Most readers here for instance are bloggers themselves and we do feed each other and off each other a lot. Pretty much everyone writes under their real identities, and where not, we know a lot about the person behind the ‘handle’.

    That still does not justify this random decision on Google’s part. The blogosphere feeds off content and if that cannot be promoted, there really is not much point, is there?

    Ruhi is running a boycott-Blogger campaign now and I am actively nudging my blogger-friends on Blogger to switch to WordPress. I am even helping some make the move. People vote with their keyboards and perhaps Google underestimates how many people dislike their attempts to recruit everyone to their portfolio of services in an under-handed manner.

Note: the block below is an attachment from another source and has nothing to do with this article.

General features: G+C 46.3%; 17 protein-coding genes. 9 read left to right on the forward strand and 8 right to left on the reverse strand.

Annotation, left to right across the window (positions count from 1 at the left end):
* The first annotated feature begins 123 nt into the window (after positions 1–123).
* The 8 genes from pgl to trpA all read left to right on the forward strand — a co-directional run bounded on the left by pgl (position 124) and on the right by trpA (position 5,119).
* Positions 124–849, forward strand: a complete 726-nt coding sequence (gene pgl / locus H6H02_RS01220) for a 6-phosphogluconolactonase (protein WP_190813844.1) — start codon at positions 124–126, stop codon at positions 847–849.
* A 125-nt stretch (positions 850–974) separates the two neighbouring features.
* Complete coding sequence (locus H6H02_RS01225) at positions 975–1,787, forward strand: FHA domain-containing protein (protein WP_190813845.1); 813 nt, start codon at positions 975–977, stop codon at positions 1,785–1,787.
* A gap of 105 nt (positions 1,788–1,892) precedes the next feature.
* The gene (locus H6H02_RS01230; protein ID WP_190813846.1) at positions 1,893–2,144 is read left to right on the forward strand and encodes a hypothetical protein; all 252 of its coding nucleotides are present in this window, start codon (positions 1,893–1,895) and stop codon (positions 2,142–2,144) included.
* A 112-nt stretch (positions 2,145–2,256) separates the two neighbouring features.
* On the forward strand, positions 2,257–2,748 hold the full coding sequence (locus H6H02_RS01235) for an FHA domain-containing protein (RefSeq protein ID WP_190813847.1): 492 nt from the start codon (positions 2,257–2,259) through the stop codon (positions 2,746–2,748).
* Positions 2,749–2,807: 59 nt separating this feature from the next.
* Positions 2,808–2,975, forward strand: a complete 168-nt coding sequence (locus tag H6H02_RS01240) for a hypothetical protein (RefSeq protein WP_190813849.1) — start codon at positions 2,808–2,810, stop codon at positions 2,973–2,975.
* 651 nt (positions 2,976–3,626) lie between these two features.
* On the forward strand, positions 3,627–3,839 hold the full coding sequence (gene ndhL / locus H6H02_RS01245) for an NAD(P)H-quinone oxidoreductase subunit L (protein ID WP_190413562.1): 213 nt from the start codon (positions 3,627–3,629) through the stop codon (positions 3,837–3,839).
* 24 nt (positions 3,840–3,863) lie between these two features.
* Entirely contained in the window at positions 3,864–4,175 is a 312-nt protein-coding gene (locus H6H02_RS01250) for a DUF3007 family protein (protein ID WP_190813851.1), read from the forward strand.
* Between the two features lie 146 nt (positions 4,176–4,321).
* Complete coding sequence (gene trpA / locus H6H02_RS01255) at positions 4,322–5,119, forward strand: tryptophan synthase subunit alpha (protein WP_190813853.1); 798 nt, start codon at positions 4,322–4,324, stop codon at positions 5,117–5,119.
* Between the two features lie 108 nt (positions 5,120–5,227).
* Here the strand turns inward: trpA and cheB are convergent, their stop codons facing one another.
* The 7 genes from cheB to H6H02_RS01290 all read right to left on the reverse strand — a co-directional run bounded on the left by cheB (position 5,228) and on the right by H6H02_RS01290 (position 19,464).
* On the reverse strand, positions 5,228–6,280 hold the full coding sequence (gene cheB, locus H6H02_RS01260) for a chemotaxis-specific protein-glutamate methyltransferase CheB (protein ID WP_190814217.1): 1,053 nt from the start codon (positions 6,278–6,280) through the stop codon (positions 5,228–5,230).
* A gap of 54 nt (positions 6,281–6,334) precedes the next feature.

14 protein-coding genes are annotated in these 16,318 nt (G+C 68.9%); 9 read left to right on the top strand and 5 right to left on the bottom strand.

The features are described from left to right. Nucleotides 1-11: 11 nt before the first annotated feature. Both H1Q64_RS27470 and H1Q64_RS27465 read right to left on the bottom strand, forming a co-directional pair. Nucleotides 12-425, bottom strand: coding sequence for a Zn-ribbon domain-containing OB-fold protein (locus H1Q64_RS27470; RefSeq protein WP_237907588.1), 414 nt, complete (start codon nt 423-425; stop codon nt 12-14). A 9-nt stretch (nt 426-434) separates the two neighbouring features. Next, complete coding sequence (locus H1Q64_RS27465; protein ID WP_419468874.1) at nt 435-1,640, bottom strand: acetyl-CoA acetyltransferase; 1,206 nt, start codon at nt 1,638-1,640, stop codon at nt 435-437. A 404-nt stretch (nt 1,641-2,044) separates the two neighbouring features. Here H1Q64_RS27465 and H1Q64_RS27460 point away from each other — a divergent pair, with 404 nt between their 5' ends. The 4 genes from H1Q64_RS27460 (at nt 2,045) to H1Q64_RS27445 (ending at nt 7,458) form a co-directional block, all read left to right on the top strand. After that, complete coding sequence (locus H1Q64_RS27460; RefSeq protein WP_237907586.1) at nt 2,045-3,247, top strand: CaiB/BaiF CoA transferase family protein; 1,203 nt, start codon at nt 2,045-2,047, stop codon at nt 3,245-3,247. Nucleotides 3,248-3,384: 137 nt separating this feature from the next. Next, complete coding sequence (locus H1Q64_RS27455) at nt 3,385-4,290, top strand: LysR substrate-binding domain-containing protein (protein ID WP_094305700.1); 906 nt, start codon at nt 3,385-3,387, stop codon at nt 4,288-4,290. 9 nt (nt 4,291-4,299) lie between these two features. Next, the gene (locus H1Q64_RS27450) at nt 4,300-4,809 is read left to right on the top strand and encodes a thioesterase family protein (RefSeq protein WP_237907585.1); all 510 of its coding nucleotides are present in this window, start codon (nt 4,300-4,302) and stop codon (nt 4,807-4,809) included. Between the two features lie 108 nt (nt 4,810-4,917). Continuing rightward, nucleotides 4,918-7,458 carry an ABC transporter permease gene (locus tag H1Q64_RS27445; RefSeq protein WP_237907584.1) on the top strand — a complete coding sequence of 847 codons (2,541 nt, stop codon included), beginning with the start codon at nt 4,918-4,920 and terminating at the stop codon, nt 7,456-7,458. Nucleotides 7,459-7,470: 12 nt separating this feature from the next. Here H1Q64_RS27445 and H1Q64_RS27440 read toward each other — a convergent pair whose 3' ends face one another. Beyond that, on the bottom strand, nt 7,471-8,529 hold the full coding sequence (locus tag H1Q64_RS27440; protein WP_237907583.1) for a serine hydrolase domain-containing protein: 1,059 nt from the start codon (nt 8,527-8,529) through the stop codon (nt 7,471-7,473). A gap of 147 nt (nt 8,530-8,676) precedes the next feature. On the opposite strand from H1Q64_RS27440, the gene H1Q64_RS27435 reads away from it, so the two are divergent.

29. I feel like stirring things up a little, so I’ll ask the question “why organize boycotts?” for this or anything else. Why drag others into something you personally have an issue with (not “you” Shefaly, but people in general)? Take action, leave Blogger, don’t visit Blogger blogs, spread the word, whatever, but why request that others do it too? I think that kind of grassroots “cause” easily leads to jumping onto bandwagons by people that aren’t really educated about the issue and its various angles. A case in point is a Fox News personality named Bill O’Reilly, who likes to incite his millions of viewers to boycott and/or harass entities that he doesn’t agree with, and the sad thing is that many of his viewers do just that, causing effects without ever really realizing exactly what or why they’re boycotting. As for Blogger, I have had a free blog hosted by them but I prefer to pay for TypePad for some reason. And for the record, it is VERY annoying when I can’t leave a Comment as myself. So my stance has nothing to do with Blogger, just the concept of organized boycotting in general.